A Designer’s Guide to Scraping Data from HTML Pages with Artoo

Gathering real data for your digital designs can be a real challenge. Without access to the client’s data, we’re often on our own—reliant on bad mock data or Lorem ipsum. But don’t worry, Artoo can help solve this problem by web scraping HTML pages for you.

Artoo is a neat little web scraper that will let you target data on a webpage and return only the data your interested in. It’s quite similar to using jQuery but has some additional features. Artoo does require some knowledge of CSS and jQuery selectors, but those are great tools to know, and they crossover very well to your implementation tool kit.

How it Works

Artoo is essentially a function you can run in the console of the web browser. Its goal is to return data from an HTML structure given a specific set or sets of targets defined by the user (e.g., return the data from the HTML table on the page).

You can also get more specific. For example, you can specify only the third table with class name my-table, or only the last character of the last word of the second-to-last row and column of each table. With the power of the selectors, pulling the content you’re looking for should be attainable quickly.

The first step is to identify how to find all instances of the data we’re looking for. Does all the data within the HTML structure have a classname? Then we can use that to tell Artoo to find all the data on the page with that classname. This can be done by inspecting the HTML element in the browser and looking at the raw HTML of the page.

If there are no uniquely identifying characteristics of the HTML, you’ll have to get a little creative. Look at the structure of the HTML. In the example below, all the product names appear in the first column of every row. Therefore, we should be able to select for each row and each first column of that row.

To accomplish this, we tell Artoo to output all the data in the table, then narrow the output—refining the selectors to only output the first column of each row. I rarely get the intended output the first time, but with a few trials, I can come up with a solution to meet my needs.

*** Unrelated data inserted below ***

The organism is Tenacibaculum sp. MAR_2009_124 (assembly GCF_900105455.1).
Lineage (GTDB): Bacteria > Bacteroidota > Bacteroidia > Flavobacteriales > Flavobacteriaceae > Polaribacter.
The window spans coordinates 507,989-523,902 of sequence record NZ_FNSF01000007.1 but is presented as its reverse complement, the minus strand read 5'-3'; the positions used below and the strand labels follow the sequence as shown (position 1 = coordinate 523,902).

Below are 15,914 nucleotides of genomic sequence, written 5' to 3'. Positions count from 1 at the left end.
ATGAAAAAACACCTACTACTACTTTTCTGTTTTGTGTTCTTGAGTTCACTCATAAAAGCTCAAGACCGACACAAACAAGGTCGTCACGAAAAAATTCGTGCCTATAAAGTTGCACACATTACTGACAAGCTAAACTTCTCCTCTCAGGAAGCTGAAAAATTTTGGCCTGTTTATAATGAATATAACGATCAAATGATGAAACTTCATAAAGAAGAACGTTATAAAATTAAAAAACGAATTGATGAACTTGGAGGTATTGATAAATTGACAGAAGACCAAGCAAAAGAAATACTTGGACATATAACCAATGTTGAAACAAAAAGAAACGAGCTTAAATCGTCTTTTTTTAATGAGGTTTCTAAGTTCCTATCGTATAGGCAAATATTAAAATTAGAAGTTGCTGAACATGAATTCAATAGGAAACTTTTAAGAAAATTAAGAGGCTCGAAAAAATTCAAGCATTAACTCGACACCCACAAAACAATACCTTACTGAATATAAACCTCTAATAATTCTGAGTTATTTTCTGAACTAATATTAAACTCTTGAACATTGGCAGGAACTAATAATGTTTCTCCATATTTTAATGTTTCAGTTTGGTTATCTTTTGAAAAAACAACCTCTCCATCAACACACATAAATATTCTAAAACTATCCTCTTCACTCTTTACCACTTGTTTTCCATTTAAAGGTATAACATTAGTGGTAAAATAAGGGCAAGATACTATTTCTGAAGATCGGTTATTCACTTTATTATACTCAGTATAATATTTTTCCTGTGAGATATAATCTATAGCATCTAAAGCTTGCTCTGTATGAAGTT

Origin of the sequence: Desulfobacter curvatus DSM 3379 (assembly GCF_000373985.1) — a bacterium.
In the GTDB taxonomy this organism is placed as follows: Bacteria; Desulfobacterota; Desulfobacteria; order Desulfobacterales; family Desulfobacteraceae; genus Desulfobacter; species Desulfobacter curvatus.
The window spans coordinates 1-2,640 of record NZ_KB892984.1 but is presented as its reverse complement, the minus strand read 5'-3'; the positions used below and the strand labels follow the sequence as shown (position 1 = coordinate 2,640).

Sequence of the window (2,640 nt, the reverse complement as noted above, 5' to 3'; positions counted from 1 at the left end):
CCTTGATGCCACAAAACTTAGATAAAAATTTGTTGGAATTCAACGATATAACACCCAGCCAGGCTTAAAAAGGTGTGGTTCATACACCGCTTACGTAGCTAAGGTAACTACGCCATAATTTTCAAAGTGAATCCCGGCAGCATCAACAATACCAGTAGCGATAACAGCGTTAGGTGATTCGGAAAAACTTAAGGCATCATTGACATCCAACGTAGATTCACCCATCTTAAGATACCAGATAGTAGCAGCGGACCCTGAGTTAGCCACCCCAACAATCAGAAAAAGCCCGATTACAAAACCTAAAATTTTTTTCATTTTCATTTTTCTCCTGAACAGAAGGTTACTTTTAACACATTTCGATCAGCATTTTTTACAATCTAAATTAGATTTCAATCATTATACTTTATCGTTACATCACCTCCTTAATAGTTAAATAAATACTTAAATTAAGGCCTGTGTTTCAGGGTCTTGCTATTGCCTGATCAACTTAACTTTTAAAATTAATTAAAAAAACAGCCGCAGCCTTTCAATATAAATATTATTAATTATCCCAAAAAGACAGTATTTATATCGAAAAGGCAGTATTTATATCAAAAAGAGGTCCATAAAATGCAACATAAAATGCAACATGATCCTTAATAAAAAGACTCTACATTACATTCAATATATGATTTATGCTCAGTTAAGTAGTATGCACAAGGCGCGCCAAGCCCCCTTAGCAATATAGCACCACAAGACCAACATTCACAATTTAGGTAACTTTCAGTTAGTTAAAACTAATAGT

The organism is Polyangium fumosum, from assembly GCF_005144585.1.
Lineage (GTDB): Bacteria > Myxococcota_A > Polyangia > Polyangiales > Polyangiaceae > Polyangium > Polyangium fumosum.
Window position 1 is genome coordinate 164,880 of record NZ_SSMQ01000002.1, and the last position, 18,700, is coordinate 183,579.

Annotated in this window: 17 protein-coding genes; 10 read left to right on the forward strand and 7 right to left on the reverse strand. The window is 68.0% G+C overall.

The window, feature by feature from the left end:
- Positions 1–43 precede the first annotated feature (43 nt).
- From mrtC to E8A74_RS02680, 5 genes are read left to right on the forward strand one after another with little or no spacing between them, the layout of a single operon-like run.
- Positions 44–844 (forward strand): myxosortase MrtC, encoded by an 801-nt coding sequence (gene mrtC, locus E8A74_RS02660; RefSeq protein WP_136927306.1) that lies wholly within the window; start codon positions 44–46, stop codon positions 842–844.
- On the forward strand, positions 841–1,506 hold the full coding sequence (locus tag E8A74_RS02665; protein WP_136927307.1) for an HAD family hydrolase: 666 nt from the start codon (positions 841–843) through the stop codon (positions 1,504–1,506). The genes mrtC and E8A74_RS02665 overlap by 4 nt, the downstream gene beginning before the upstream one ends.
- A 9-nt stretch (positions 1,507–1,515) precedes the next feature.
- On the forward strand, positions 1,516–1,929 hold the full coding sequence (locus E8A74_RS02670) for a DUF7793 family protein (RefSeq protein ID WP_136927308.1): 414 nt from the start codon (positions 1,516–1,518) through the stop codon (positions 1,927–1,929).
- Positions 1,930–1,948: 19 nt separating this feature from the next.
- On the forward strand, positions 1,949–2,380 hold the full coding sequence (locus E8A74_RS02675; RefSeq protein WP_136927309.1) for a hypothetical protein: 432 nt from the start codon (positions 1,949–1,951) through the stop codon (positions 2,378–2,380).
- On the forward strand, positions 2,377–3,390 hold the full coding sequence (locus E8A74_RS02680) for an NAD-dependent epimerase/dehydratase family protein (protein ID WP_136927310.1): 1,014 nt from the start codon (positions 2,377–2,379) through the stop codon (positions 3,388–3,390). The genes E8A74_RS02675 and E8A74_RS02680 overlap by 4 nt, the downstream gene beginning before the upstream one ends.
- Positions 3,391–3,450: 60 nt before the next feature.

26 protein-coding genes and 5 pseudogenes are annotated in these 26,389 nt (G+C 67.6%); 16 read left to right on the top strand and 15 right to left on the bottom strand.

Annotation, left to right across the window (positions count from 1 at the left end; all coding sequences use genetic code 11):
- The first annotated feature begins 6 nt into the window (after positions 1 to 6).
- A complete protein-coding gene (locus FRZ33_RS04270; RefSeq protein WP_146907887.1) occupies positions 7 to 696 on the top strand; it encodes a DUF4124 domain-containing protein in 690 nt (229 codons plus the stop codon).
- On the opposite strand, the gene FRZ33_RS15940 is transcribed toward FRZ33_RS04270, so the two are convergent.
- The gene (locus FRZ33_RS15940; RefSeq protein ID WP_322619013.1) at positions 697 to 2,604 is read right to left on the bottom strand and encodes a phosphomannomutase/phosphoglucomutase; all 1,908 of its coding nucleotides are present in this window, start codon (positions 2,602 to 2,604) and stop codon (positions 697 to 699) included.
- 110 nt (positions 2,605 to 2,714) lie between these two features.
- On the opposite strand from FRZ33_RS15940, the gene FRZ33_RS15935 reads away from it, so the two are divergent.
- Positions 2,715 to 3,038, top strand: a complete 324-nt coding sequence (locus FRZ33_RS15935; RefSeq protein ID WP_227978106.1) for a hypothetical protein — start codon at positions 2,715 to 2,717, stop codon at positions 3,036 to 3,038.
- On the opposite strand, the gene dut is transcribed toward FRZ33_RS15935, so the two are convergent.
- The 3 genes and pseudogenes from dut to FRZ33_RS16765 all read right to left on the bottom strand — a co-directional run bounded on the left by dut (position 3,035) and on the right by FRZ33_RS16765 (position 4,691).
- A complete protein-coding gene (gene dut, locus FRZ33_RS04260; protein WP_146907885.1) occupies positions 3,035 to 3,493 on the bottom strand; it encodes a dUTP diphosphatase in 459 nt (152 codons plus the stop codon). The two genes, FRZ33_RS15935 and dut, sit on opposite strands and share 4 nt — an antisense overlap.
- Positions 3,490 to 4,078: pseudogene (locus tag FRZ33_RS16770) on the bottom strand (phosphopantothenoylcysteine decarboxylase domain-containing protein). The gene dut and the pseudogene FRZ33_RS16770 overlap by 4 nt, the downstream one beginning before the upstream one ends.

An Example

On a recent project, we were trying to gather some realistic data: a list of facilities that produced a specific product. Unfortunately, the HTML of the client’s website had a less-than-ideal structure, and the content lacked visual hierarchy. This made manual copy-and-paste out of the question, and getting access to the data would have taken some time. Fortunately, I remembered Artoo.

I’ll show you what I did, using the Cboe market data for final settlement prices. Our goal will be to list out the names of the products.

  1. Add the Artoo script to your bookmarks (see quick start guide)
  2. Navigate to the page with the data your looking to gather, and open the Console via the web browser’s inspector:
  3. Click the Artoo bookmark to start Artoo.
  4. Enter your first command: type artoo.scrape(‘tbody tr td’) into the browser console.
  5. We get back data of the table, but it’s not exactly what we were looking for, nor is it in a usable format. We can add an additional selector such as td:first-child to select the first td of each tr within tbody.

  6. Enter artoo.scrape('tbody tr td:first-child’) in the the console.

    This is exactly what we were looking for.
  7. Now with some extremely minor text editing, we can remove the keys and quotes from the data structure, and we can easily start using this data in our layouts.

This is a pretty simplistic example, but it showcases how you can leverage scripting to save you time getting real data for your designs. The end goal would be to pull this data directly into your design tool with something like react-sketchapp and go from sketching to visual design without copying and pasting.